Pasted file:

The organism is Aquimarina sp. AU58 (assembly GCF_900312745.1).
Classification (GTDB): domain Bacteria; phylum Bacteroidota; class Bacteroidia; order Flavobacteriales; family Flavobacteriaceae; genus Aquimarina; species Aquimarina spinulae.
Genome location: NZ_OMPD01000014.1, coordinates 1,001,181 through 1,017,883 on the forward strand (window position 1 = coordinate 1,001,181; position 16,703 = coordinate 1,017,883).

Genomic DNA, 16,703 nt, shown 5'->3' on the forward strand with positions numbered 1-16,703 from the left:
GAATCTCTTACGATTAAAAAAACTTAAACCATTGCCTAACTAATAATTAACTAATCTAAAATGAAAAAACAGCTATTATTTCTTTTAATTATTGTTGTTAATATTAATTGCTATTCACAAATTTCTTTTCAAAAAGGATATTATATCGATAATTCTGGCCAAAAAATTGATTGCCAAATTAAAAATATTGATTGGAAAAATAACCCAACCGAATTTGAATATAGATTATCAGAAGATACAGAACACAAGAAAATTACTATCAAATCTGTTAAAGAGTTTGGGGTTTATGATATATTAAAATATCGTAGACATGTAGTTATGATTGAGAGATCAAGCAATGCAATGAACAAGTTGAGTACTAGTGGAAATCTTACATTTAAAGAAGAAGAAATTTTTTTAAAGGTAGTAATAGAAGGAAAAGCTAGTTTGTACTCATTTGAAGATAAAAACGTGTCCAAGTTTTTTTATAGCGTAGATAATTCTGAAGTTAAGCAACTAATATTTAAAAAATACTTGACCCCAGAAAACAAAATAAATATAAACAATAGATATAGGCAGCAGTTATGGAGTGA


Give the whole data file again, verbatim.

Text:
The organism is Aquimarina sp. AU58 (assembly GCF_900312745.1).
Classification (GTDB): domain Bacteria; phylum Bacteroidota; class Bacteroidia; order Flavobacteriales; family Flavobacteriaceae; genus Aquimarina; species Aquimarina spinulae.
Genome location: NZ_OMPD01000014.1, coordinates 1,001,181 through 1,017,883 on the forward strand (window position 1 = coordinate 1,001,181; position 16,703 = coordinate 1,017,883).

Genomic DNA, 16,703 nt, shown 5'->3' on the forward strand with positions numbered 1-16,703 from the left:
GAATCTCTTACGATTAAAAAAACTTAAACCATTGCCTAACTAATAATTAACTAATCTAAAATGAAAAAACAGCTATTATTTCTTTTAATTATTGTTGTTAATATTAATTGCTATTCACAAATTTCTTTTCAAAAAGGATATTATATCGATAATTCTGGCCAAAAAATTGATTGCCAAATTAAAAATATTGATTGGAAAAATAACCCAACCGAATTTGAATATAGATTATCAGAAGATACAGAACACAAGAAAATTACTATCAAATCTGTTAAAGAGTTTGGGGTTTATGATATATTAAAATATCGTAGACATGTAGTTATGATTGAGAGATCAAGCAATGCAATGAACAAGTTGAGTACTAGTGGAAATCTTACATTTAAAGAAGAAGAAATTTTTTTAAAGGTAGTAATAGAAGGAAAAGCTAGTTTGTACTCATTTGAAGATAAAAACGTGTCCAAGTTTTTTTATAGCGTAGATAATTCTGAAGTTAAGCAACTAATATTTAAAAAATACTTGACCCCAGAAAACAAAATAAATATAAACAATAGATATAGGCAGCAGTTATGGAGTGA